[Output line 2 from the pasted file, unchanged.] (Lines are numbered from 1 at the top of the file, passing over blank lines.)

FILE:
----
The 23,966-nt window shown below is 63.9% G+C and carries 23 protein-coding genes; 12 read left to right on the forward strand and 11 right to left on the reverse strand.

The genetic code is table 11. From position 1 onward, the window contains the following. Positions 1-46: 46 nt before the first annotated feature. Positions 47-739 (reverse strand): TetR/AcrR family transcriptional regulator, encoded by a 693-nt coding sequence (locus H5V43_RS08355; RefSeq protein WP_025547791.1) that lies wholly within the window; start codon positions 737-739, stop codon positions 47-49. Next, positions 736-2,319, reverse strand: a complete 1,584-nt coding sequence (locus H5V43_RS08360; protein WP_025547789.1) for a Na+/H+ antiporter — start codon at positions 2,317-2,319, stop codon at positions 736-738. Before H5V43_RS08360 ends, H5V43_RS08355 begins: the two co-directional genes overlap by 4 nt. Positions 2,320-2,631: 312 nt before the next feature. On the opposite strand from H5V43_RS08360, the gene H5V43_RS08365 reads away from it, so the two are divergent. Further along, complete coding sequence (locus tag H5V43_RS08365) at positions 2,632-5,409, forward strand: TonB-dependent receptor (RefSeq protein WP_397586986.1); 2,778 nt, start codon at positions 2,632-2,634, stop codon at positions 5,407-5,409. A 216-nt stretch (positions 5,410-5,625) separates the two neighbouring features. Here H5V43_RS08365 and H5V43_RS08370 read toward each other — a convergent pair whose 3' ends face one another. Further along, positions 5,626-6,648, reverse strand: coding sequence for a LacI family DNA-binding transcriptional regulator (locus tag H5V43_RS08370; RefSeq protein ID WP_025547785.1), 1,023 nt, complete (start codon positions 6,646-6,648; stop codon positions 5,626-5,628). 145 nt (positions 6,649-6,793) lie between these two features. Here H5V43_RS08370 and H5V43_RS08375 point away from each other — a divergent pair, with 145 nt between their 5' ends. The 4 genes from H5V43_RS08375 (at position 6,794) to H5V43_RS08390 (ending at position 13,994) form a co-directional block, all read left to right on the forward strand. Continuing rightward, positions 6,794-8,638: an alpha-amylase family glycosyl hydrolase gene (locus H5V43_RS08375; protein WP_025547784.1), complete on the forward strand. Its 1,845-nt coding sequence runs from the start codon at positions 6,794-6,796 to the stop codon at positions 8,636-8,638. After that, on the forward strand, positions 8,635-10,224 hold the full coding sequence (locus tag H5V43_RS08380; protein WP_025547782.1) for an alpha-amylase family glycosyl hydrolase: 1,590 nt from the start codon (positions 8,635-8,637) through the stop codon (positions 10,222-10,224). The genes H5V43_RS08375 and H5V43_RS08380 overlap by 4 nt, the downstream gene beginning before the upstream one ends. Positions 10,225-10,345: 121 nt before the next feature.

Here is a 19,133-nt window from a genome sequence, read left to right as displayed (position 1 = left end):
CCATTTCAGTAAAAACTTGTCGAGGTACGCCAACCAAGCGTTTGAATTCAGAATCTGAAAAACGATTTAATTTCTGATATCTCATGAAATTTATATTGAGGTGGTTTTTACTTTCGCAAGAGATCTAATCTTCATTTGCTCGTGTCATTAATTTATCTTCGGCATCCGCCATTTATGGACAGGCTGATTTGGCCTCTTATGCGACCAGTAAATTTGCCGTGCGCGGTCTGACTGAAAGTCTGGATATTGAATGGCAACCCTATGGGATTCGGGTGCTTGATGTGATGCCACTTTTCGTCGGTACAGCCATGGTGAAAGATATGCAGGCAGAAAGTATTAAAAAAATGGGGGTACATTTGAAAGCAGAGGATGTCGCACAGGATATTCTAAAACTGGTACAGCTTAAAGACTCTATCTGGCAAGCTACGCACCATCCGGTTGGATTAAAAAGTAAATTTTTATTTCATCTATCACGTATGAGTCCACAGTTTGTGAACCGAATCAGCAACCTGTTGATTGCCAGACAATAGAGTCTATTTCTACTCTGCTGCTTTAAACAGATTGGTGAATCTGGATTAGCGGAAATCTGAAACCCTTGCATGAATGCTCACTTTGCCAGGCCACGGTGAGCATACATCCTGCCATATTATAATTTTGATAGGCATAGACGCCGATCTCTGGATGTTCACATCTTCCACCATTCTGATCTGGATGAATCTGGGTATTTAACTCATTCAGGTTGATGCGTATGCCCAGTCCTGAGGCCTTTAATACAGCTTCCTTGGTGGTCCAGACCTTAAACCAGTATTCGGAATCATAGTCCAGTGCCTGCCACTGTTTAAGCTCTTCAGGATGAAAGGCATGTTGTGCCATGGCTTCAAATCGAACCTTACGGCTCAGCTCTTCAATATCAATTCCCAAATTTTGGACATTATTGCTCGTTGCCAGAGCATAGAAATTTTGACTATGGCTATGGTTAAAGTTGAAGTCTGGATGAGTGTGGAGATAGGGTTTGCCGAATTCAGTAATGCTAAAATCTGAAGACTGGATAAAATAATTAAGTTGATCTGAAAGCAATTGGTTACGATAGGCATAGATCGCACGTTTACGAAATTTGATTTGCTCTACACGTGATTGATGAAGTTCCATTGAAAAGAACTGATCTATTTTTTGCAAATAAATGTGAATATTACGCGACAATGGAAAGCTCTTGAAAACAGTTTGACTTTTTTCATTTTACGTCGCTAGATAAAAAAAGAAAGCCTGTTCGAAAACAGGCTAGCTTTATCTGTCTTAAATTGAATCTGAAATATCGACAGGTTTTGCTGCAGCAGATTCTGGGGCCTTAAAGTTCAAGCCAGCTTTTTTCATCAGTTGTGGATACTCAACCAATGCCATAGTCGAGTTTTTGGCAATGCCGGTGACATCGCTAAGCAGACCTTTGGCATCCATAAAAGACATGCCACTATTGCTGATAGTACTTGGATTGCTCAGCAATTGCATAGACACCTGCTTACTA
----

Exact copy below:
The genetic code is table 11. From position 1 onward, the window contains the following. Positions 1-46: 46 nt before the first annotated feature. Positions 47-739 (reverse strand): TetR/AcrR family transcriptional regulator, encoded by a 693-nt coding sequence (locus H5V43_RS08355; RefSeq protein WP_025547791.1) that lies wholly within the window; start codon positions 737-739, stop codon positions 47-49. Next, positions 736-2,319, reverse strand: a complete 1,584-nt coding sequence (locus H5V43_RS08360; protein WP_025547789.1) for a Na+/H+ antiporter — start codon at positions 2,317-2,319, stop codon at positions 736-738. Before H5V43_RS08360 ends, H5V43_RS08355 begins: the two co-directional genes overlap by 4 nt. Positions 2,320-2,631: 312 nt before the next feature. On the opposite strand from H5V43_RS08360, the gene H5V43_RS08365 reads away from it, so the two are divergent. Further along, complete coding sequence (locus tag H5V43_RS08365) at positions 2,632-5,409, forward strand: TonB-dependent receptor (RefSeq protein WP_397586986.1); 2,778 nt, start codon at positions 2,632-2,634, stop codon at positions 5,407-5,409. A 216-nt stretch (positions 5,410-5,625) separates the two neighbouring features. Here H5V43_RS08365 and H5V43_RS08370 read toward each other — a convergent pair whose 3' ends face one another. Further along, positions 5,626-6,648, reverse strand: coding sequence for a LacI family DNA-binding transcriptional regulator (locus tag H5V43_RS08370; RefSeq protein ID WP_025547785.1), 1,023 nt, complete (start codon positions 6,646-6,648; stop codon positions 5,626-5,628). 145 nt (positions 6,649-6,793) lie between these two features. Here H5V43_RS08370 and H5V43_RS08375 point away from each other — a divergent pair, with 145 nt between their 5' ends. The 4 genes from H5V43_RS08375 (at position 6,794) to H5V43_RS08390 (ending at position 13,994) form a co-directional block, all read left to right on the forward strand. Continuing rightward, positions 6,794-8,638: an alpha-amylase family glycosyl hydrolase gene (locus H5V43_RS08375; protein WP_025547784.1), complete on the forward strand. Its 1,845-nt coding sequence runs from the start codon at positions 6,794-6,796 to the stop codon at positions 8,636-8,638. After that, on the forward strand, positions 8,635-10,224 hold the full coding sequence (locus tag H5V43_RS08380; protein WP_025547782.1) for an alpha-amylase family glycosyl hydrolase: 1,590 nt from the start codon (positions 8,635-8,637) through the stop codon (positions 10,222-10,224). The genes H5V43_RS08375 and H5V43_RS08380 overlap by 4 nt, the downstream gene beginning before the upstream one ends. Positions 10,225-10,345: 121 nt before the next feature.